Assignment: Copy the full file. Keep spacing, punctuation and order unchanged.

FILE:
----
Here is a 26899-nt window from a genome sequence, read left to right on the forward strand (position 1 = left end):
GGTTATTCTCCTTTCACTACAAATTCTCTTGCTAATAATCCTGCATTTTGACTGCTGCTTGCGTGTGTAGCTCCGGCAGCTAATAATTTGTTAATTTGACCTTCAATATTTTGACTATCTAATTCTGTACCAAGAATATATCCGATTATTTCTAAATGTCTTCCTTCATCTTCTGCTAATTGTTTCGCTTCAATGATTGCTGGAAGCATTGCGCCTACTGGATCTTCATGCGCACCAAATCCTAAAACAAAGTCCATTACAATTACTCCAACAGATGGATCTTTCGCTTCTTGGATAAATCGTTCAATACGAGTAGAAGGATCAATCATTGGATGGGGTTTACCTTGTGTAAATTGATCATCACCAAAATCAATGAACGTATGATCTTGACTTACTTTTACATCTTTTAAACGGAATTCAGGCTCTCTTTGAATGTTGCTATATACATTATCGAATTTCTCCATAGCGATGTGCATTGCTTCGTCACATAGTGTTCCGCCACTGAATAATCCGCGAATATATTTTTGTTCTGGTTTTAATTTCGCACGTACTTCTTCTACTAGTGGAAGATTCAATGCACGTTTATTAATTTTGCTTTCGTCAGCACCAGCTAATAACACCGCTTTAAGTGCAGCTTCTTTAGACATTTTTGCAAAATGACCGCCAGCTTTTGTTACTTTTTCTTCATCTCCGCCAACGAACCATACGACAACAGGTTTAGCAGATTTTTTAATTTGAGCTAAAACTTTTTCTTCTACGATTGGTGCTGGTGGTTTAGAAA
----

Here is a 26899-nt window from a genome sequence, read left to right on the forward strand (position 1 = left end):
GGTTATTCTCCTTTCACTACAAATTCTCTTGCTAATAATCCTGCATTTTGACTGCTGCTTGCGTGTGTAGCTCCGGCAGCTAATAATTTGTTAATTTGACCTTCAATATTTTGACTATCTAATTCTGTACCAAGAATATATCCGATTATTTCTAAATGTCTTCCTTCATCTTCTGCTAATTGTTTCGCTTCAATGATTGCTGGAAGCATTGCGCCTACTGGATCTTCATGCGCACCAAATCCTAAAACAAAGTCCATTACAATTACTCCAACAGATGGATCTTTCGCTTCTTGGATAAATCGTTCAATACGAGTAGAAGGATCAATCATTGGATGGGGTTTACCTTGTGTAAATTGATCATCACCAAAATCAATGAACGTATGATCTTGACTTACTTTTACATCTTTTAAACGGAATTCAGGCTCTCTTTGAATGTTGCTATATACATTATCGAATTTCTCCATAGCGATGTGCATTGCTTCGTCACATAGTGTTCCGCCACTGAATAATCCGCGAATATATTTTTGTTCTGGTTTTAATTTCGCACGTACTTCTTCTACTAGTGGAAGATTCAATGCACGTTTATTAATTTTGCTTTCGTCAGCACCAGCTAATAACACCGCTTTAAGTGCAGCTTCTTTAGACATTTTTGCAAAATGACCGCCAGCTTTTGTTACTTTTTCTTCATCTCCGCCAACGAACCATACGACAACAGGTTTAGCAGATTTTTTAATTTGAGCTAAAACTTTTTCTTCTACGATTGGTGCTGGTGGTTTAGAAA